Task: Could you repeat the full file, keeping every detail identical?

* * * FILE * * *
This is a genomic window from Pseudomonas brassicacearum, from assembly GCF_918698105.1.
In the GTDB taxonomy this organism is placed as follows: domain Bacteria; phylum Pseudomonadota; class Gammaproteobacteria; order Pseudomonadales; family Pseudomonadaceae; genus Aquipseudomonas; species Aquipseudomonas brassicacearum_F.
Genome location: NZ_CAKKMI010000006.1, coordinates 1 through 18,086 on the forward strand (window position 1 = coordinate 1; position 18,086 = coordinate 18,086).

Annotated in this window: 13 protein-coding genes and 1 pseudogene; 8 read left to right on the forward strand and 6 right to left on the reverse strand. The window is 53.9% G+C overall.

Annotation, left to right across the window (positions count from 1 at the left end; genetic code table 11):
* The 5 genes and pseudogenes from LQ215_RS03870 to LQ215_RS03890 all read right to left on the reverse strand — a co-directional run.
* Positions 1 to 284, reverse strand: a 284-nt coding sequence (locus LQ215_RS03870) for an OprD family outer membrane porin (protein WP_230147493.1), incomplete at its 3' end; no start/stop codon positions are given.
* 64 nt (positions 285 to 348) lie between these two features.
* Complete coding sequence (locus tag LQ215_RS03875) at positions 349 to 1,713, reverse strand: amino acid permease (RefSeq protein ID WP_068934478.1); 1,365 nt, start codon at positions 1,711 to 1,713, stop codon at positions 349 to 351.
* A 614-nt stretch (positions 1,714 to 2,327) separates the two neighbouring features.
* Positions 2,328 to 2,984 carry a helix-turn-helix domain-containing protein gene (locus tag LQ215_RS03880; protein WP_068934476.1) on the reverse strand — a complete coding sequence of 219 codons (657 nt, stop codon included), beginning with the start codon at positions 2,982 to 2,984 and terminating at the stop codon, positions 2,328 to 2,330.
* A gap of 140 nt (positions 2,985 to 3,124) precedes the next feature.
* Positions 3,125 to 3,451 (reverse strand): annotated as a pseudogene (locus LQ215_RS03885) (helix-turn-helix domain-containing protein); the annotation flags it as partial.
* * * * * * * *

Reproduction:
This is a genomic window from Pseudomonas brassicacearum, from assembly GCF_918698105.1.
In the GTDB taxonomy this organism is placed as follows: domain Bacteria; phylum Pseudomonadota; class Gammaproteobacteria; order Pseudomonadales; family Pseudomonadaceae; genus Aquipseudomonas; species Aquipseudomonas brassicacearum_F.
Genome location: NZ_CAKKMI010000006.1, coordinates 1 through 18,086 on the forward strand (window position 1 = coordinate 1; position 18,086 = coordinate 18,086).

Annotated in this window: 13 protein-coding genes and 1 pseudogene; 8 read left to right on the forward strand and 6 right to left on the reverse strand. The window is 53.9% G+C overall.

Annotation, left to right across the window (positions count from 1 at the left end; genetic code table 11):
* The 5 genes and pseudogenes from LQ215_RS03870 to LQ215_RS03890 all read right to left on the reverse strand — a co-directional run.
* Positions 1 to 284, reverse strand: a 284-nt coding sequence (locus LQ215_RS03870) for an OprD family outer membrane porin (protein WP_230147493.1), incomplete at its 3' end; no start/stop codon positions are given.
* 64 nt (positions 285 to 348) lie between these two features.
* Complete coding sequence (locus tag LQ215_RS03875) at positions 349 to 1,713, reverse strand: amino acid permease (RefSeq protein ID WP_068934478.1); 1,365 nt, start codon at positions 1,711 to 1,713, stop codon at positions 349 to 351.
* A 614-nt stretch (positions 1,714 to 2,327) separates the two neighbouring features.
* Positions 2,328 to 2,984 carry a helix-turn-helix domain-containing protein gene (locus tag LQ215_RS03880; protein WP_068934476.1) on the reverse strand — a complete coding sequence of 219 codons (657 nt, stop codon included), beginning with the start codon at positions 2,982 to 2,984 and terminating at the stop codon, positions 2,328 to 2,330.
* A gap of 140 nt (positions 2,985 to 3,124) precedes the next feature.
* Positions 3,125 to 3,451 (reverse strand): annotated as a pseudogene (locus LQ215_RS03885) (helix-turn-helix domain-containing protein); the annotation flags it as partial.